Some folks seem to be worried about denouncing white supremacy and Neo-Naziism in particular because they fear offending conservatives. Let me be clear: I was raised by conservatives and I think much more of mainstream American conservatives than to assume they in any way identify with white supremacy.

One such conservative who helped to raise me landed on the beaches of Normandy at D-Day fighting the Nazis. My grandfather arrived in the second wave, and of the fighting, he only said in his Southern drawl, “The first wave was a surprise. By the time we got there, they were ready for us.”

He, an Alabama conservative at heart, had no patience for Neo-Nazis or white supremacists when he was alive. I don’t believe that would change if he were still with us today.

He, like most of us both liberal and conservative, would not be able to believe that we were still rehashing that Nazis are bad.

Indeed, sometimes I wish that God would throw some things away for good.

But it’s also not surprising that we have to because it’s a tale as old as time: because of our differences, we dehumanize each other. One group finds dominance and abuses another and endless bloodshed and oppression ensues.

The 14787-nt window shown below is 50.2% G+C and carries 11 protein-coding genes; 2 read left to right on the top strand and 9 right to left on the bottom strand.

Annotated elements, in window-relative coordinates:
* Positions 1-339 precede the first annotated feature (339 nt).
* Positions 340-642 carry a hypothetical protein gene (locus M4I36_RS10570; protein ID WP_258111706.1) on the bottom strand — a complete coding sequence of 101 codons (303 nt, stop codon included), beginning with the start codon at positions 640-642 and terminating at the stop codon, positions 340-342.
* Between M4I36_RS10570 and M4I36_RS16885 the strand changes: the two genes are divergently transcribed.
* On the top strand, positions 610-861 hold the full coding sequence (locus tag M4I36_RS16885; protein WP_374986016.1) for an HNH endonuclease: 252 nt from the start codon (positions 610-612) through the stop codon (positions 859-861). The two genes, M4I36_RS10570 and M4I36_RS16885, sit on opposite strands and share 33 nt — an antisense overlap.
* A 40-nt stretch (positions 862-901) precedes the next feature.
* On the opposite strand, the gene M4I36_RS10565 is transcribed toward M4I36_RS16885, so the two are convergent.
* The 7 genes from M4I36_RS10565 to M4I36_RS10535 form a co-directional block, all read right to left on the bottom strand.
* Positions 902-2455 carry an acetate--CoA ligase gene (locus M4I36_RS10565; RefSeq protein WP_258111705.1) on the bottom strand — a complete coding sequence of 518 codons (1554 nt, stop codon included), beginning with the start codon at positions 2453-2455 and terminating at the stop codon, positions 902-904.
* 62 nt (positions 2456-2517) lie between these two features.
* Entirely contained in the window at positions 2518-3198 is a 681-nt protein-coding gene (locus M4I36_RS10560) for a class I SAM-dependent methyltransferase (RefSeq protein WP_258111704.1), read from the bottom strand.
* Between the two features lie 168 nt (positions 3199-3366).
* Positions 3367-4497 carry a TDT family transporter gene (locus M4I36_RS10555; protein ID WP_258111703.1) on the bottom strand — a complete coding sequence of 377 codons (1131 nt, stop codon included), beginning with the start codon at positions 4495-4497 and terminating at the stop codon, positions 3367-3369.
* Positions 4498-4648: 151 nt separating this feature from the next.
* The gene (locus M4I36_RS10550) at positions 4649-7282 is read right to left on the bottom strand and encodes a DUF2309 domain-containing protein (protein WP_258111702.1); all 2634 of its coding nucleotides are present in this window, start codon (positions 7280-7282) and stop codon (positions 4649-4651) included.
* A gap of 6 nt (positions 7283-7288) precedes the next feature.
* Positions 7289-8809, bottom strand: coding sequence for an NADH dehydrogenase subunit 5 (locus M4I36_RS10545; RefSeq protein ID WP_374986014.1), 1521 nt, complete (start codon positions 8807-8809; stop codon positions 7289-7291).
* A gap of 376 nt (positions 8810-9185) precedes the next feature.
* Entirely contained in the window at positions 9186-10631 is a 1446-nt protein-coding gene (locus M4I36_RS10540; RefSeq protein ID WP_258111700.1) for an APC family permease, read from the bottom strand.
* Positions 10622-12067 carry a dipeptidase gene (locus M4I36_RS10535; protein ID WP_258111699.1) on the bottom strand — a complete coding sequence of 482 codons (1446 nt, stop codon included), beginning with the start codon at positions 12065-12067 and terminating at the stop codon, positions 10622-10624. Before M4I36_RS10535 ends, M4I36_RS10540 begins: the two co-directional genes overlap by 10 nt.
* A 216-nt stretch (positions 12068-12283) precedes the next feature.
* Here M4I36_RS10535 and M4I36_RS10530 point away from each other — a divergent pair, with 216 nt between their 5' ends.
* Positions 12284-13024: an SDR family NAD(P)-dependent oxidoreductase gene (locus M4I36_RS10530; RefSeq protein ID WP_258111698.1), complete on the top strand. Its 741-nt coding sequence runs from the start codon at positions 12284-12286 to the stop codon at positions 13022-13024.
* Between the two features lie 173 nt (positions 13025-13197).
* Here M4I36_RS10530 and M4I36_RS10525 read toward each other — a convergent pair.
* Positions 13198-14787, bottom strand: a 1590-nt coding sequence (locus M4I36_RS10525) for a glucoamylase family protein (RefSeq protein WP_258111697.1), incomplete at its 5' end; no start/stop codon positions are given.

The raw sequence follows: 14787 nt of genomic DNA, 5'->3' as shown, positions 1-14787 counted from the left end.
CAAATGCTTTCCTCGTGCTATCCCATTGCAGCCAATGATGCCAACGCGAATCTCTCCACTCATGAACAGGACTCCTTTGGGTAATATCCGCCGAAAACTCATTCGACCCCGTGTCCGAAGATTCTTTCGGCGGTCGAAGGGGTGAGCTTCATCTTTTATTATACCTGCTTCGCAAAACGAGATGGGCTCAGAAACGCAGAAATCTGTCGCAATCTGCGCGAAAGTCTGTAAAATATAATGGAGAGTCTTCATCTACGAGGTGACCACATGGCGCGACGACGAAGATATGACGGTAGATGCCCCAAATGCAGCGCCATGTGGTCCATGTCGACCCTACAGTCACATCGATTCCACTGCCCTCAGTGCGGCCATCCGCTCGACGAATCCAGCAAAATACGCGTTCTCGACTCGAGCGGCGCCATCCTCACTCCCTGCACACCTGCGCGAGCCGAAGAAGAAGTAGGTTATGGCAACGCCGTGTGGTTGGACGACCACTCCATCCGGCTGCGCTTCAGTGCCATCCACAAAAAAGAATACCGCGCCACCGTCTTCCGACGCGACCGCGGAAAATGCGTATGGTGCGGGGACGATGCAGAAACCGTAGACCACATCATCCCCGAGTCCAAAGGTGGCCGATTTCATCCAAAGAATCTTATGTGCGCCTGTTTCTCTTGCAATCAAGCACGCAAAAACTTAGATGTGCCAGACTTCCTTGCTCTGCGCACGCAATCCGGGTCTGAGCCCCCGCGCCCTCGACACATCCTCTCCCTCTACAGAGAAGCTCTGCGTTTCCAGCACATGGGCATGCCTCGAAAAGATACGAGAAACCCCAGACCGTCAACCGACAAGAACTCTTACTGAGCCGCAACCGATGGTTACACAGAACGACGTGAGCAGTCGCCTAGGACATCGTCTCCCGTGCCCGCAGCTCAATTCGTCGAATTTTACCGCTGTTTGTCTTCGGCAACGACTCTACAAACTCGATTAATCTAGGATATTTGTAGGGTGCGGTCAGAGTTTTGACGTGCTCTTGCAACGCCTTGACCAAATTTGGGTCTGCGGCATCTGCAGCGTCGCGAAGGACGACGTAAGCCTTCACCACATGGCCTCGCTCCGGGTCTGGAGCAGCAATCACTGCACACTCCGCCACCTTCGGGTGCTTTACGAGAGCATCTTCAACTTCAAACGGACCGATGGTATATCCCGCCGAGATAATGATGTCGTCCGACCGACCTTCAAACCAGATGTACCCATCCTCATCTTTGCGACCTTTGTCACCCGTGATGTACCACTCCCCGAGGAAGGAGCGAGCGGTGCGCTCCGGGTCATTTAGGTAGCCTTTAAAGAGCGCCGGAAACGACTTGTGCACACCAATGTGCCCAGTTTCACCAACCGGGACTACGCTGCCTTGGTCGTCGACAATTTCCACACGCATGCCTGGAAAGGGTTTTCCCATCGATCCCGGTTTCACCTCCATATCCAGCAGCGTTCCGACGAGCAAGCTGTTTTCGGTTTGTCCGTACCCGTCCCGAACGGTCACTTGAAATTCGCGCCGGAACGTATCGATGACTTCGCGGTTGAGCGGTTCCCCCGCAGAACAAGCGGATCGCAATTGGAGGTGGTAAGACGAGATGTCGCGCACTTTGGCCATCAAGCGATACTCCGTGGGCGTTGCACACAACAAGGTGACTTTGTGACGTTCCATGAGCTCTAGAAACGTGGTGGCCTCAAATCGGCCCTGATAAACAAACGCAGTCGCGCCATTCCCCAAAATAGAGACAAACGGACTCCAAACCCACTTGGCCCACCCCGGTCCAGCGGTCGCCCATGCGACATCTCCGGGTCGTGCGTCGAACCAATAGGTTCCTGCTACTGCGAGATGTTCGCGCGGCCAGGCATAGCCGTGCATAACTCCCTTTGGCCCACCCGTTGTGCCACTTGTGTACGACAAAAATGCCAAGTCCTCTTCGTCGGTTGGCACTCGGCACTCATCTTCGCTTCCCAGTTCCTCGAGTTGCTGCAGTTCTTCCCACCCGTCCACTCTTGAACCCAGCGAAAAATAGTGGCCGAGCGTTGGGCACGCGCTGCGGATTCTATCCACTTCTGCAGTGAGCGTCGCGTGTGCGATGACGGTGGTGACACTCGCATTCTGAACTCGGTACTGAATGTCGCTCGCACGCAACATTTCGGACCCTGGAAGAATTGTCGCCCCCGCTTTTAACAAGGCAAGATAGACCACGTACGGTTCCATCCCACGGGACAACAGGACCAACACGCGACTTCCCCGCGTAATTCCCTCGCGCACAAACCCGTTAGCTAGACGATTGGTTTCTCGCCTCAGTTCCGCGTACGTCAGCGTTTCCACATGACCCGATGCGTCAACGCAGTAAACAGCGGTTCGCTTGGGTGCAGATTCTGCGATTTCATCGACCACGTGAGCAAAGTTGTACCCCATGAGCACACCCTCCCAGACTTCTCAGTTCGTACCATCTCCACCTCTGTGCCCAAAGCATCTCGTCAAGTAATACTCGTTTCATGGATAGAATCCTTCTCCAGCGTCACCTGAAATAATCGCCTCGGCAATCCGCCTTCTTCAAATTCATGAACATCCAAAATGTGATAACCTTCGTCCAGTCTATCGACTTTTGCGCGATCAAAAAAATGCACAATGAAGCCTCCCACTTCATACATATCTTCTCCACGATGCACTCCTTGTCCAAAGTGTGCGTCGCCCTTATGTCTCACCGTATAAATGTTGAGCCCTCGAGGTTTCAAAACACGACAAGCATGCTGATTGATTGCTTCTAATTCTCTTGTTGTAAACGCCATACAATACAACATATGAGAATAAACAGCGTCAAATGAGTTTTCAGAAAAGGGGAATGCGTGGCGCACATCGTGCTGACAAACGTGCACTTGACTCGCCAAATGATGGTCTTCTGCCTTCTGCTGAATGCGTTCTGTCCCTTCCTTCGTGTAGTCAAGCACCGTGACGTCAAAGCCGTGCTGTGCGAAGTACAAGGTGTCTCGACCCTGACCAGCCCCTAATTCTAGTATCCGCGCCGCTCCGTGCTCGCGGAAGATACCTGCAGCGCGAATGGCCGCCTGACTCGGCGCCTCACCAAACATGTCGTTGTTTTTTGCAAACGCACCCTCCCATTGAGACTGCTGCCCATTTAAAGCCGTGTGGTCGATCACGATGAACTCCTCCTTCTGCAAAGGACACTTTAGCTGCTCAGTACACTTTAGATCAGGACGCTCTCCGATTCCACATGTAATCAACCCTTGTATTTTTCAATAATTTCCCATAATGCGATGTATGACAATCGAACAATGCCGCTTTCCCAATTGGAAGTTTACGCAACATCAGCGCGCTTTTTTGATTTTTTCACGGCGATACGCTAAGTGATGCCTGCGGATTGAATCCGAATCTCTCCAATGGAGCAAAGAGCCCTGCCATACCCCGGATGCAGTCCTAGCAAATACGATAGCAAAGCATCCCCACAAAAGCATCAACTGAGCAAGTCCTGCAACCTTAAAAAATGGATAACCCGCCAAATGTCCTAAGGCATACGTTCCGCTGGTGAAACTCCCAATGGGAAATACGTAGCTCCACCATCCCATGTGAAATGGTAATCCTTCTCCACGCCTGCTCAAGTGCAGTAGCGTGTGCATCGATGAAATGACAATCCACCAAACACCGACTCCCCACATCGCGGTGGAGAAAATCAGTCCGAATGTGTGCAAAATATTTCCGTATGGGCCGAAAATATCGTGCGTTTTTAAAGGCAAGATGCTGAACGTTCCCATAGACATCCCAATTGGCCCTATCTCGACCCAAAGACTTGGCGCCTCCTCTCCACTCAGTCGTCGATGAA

Everyone pays dearly, in blood or in soul.

The truth is that we humans have never learned to live together in peace for long. In the times that it feels like we have, it’s because one group is firmly in control of another one with tension and violence bubbling just beneath — or on — the surface.

In our Isaiah reading this morning, you may not notice it, but Isaiah is saying something revolutionary. Ancient Jewish faith highly valued lineage and was suspicious of foreigners. Foreigners could, realistically, be an invading or corrupting force on them. In their history, in many times, they had been. Israel was no stranger to foreign invading forces, so it makes sense that they would be suspicious of foreigners.

Like I said, we humans have never really learned to live together.

But Isaiah says that God will be a God of the foreigners as well as the Israelites, which to the Israelites — operating under the idea that they’re the only chosen folks and God don’t love nobody else — this must’ve seemed crazy.